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PlaNYC is an effort released by New York City Mayor Michael Bloomberg in 2007 to prepare the city for one million more residents, strengthen the economy, combat climate change, and enhance the quality of life for all New Yorkers. The Plan brought together over 25 City agencies to work toward the vision of a greener, greater New York. Since then, significant progress has been made towards the long-term goals set by the Plan.

PlaNYC specifically targets ten areas of interest: Housing and Neighborhoods; Parks and Public Spaces; Brownfields; Waterways; Water Supply; Transportation; Energy; Air Quality; Solid Waste; and Climate Change.

Over 97% of the 127 initiatives in PlaNYC were launched within one-year of its release and almost two-thirds of its 2009 milestones were achieved or mostly achieved. The plan was updated in 2011 and has been expanded to 132 initiatives and more than 400 specific milestones for December 31, 2013.

Daniel L. Doctoroff, the deputy mayor for economic development and rebuilding, led the team of experts that developed the plan, which The New York Times called the Bloomberg administration’s "most far-reaching"—"its fate could determine whether his administration will be remembered as truly transformative."[1]


The New York City Panel on Climate Change (NPCC), has published three reports from 2008-2015, based on the expertise from scientists, legal, insurance, and risk management experts.[2]

The plan has three major components:

  • OpeNYC: Preparation for a sharp rise in New York City’s population, expected to increase by more than one million over two decades.
  • MaintaiNYC: Repairing aging infrastructure, including city bridges, water mains, mass transit, building codes and power plants.
  • GreeNYC: Conserving New York City resources, with a goal of reducing New York City’s carbon emissions by 30%.

Congestion pricing[edit]

One of the most controversial aspects of the plan is the mayor’s call for congestion pricing, specifically a bid to levy a fee of $8.00 on all cars entering midtown Manhattan during peak hours on weekdays. The proposal has stalled in Albany despite support from environmental groups and the governor’s office.

A large criticism stems from the plan’s assumption that more riders could use mass transit. New York City Transit, after doing an analysis of each subway line, revealed that many subway lines are already used to capacity, and that the tracks allow no room to add more trains.[3]

Promoters of this mechanism argue, however, that the system could generate much needed funds for currently underfunded MTA Capital Construction projects (e.g. Second Avenue Subway, 7 Subway Extension, East Side Access, etc.).


PlaNYC is supported by Campaign for New York's Future, a coalition of civic, business, environmental, labor, community and public health organizations.

TRIRIGA / IBM deal[edit]

According to a study by the mayor’s office, the city’s municipal buildings account for nearly 3.8 million metric tons of greenhouse gas emissions each year[4] and utilize 6.5 percent of the city’s energy.[5] One of the main goals of Mayor Bloomberg’s PlaNYC is to reduce greenhouse gas emissions by 30 percent by 2017.[4]

In order to meet this, the government of New York City signed an agreement worth more than ten million dollars with TRIRIGA (acquired by IBM),[6] a leading integrated workplace management system and environmental sustainability software provider[7] through which the city will deploy TRIRIGA’s environmental and energy management software (now IBM TRIRIGA) across more than 4,000 government buildings throughout the city of New York.[6]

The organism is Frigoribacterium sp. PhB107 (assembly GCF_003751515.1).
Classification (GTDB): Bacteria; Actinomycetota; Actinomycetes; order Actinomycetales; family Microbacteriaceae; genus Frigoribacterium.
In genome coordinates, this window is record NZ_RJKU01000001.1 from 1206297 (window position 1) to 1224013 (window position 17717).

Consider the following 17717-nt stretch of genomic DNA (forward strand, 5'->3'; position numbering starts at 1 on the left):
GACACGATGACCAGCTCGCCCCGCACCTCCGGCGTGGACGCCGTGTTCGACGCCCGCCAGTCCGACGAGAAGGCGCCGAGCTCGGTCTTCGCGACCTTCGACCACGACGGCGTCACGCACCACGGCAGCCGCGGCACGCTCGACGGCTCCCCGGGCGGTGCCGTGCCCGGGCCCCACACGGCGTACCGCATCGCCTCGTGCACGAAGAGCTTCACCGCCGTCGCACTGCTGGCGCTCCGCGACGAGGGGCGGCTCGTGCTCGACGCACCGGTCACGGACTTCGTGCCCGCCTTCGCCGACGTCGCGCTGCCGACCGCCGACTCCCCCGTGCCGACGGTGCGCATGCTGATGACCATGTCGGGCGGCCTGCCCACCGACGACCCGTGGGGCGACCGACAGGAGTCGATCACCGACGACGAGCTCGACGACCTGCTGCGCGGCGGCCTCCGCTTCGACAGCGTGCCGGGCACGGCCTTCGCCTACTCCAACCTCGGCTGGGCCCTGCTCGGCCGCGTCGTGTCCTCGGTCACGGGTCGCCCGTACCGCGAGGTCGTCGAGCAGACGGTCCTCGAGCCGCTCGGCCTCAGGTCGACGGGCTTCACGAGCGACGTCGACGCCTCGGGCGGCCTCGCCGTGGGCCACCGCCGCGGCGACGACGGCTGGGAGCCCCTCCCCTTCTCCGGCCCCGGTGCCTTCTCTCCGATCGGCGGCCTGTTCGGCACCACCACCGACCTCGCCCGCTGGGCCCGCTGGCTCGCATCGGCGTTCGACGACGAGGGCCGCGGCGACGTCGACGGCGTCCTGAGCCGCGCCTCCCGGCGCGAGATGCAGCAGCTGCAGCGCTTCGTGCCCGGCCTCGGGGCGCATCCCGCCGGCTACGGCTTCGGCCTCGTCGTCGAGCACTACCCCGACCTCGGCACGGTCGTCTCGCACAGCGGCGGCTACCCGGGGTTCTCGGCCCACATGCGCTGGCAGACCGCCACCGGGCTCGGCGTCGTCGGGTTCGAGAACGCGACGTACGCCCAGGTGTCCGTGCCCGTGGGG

Prior to the agreement, the city’s rate of energy consumption in NYC municipal buildings totaled nearly $1 billion each year,[5] and accounted for about 64 percent of the city’s greenhouse gas emissions.[8] New York City will use performance data from IBM TRIRIGA system to provide the city with the critical analysis required to implement carbon reduction strategies and to inform the project selection process for PlaNYC funded retrofit projects.[6]

Through the agreement, TRIRIGA (now IBM) and New York City will work together to measure existing and historical energy and water usage and enter it into the city’s implementation of IBM TRIRIGA - known to the city as Sustainable Energy Property Tracking System (SEPTS) - helping to identify resource-intensive facilities and prioritize energy efficiency investment decisions.[6]

See also[edit]


  1. ^ Cardwell, Diane; Bagli, Charles V. (April 20, 2007). "Mayor To Unveil 25-Year Outline For Greener City". The New York Times. Retrieved May 22, 2010.
  2. ^ "Climate Change Adaptation in New York City: Building a Risk Management Response". The New York Academy of Sciences. 2010.
  3. ^ Neuman, William (June 26, 2007). "Some Subways Found Packed Past Capacity". The New York Times. Retrieved May 22, 2010.
  4. ^ a b The City of New York. "PLANYC 2030 - Greenhouse Gas Emissions Inventory". Archived from the original on June 16, 2010. Retrieved June 3, 2010.
  5. ^ a b Long-Term Plan to Reduce Energy Consumption and Greenhouse Gas Emissions of Municipal Buildings and Operations (PDF), Energy Conservation Steering Committee, July 2008, archived from the original (PDF) on 2010-08-16
  6. ^ a b c d "New York City Implements TRIRIGA TREES to Reduce Energy and Carbon Footprint" (PDF) (Press release). TRIRIGA INC. April 13, 2010. Retrieved June 1, 2010.
  7. ^ "P&G, Dell, HP, Better Place/Tririga, Harris Corporation, and Aftermarket Auto Parts Alliance Win Awards" (Press release). AMR Research. May 28, 2009. Retrieved June 1, 2010.
  8. ^ The City of New York. "PLANYC 2030 - Greenhouse Gas Emissions Inventory: 2007 Emissions Data". Archived from the original on March 26, 2011. Retrieved June 3, 2010.

External links[edit]